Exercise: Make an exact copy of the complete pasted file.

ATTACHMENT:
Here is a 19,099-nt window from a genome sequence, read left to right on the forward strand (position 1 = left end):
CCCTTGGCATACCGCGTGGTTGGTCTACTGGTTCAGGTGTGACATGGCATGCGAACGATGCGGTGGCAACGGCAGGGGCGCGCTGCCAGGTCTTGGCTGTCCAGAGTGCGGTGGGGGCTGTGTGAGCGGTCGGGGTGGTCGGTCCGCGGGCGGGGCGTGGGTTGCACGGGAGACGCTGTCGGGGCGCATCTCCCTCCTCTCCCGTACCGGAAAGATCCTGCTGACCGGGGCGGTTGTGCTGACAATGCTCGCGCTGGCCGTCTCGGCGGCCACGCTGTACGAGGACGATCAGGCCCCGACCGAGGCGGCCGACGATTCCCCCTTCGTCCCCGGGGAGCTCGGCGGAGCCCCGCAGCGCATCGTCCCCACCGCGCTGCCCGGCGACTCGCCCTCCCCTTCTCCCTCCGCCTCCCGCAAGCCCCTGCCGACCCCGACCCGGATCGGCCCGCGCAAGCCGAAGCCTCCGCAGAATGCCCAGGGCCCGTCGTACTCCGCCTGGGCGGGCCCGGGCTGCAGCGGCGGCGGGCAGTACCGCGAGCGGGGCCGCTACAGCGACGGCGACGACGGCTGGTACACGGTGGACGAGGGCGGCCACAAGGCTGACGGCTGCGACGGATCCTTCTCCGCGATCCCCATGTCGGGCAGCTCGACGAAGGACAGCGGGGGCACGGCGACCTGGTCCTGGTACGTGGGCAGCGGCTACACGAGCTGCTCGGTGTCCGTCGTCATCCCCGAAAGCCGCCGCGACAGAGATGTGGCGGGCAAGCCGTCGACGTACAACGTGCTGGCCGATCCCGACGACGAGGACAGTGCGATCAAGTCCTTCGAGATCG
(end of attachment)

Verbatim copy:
Here is a 19,099-nt window from a genome sequence, read left to right on the forward strand (position 1 = left end):
CCCTTGGCATACCGCGTGGTTGGTCTACTGGTTCAGGTGTGACATGGCATGCGAACGATGCGGTGGCAACGGCAGGGGCGCGCTGCCAGGTCTTGGCTGTCCAGAGTGCGGTGGGGGCTGTGTGAGCGGTCGGGGTGGTCGGTCCGCGGGCGGGGCGTGGGTTGCACGGGAGACGCTGTCGGGGCGCATCTCCCTCCTCTCCCGTACCGGAAAGATCCTGCTGACCGGGGCGGTTGTGCTGACAATGCTCGCGCTGGCCGTCTCGGCGGCCACGCTGTACGAGGACGATCAGGCCCCGACCGAGGCGGCCGACGATTCCCCCTTCGTCCCCGGGGAGCTCGGCGGAGCCCCGCAGCGCATCGTCCCCACCGCGCTGCCCGGCGACTCGCCCTCCCCTTCTCCCTCCGCCTCCCGCAAGCCCCTGCCGACCCCGACCCGGATCGGCCCGCGCAAGCCGAAGCCTCCGCAGAATGCCCAGGGCCCGTCGTACTCCGCCTGGGCGGGCCCGGGCTGCAGCGGCGGCGGGCAGTACCGCGAGCGGGGCCGCTACAGCGACGGCGACGACGGCTGGTACACGGTGGACGAGGGCGGCCACAAGGCTGACGGCTGCGACGGATCCTTCTCCGCGATCCCCATGTCGGGCAGCTCGACGAAGGACAGCGGGGGCACGGCGACCTGGTCCTGGTACGTGGGCAGCGGCTACACGAGCTGCTCGGTGTCCGTCGTCATCCCCGAAAGCCGCCGCGACAGAGATGTGGCGGGCAAGCCGTCGACGTACAACGTGCTGGCCGATCCCGACGACGAGGACAGTGCGATCAAGTCCTTCGAGATCG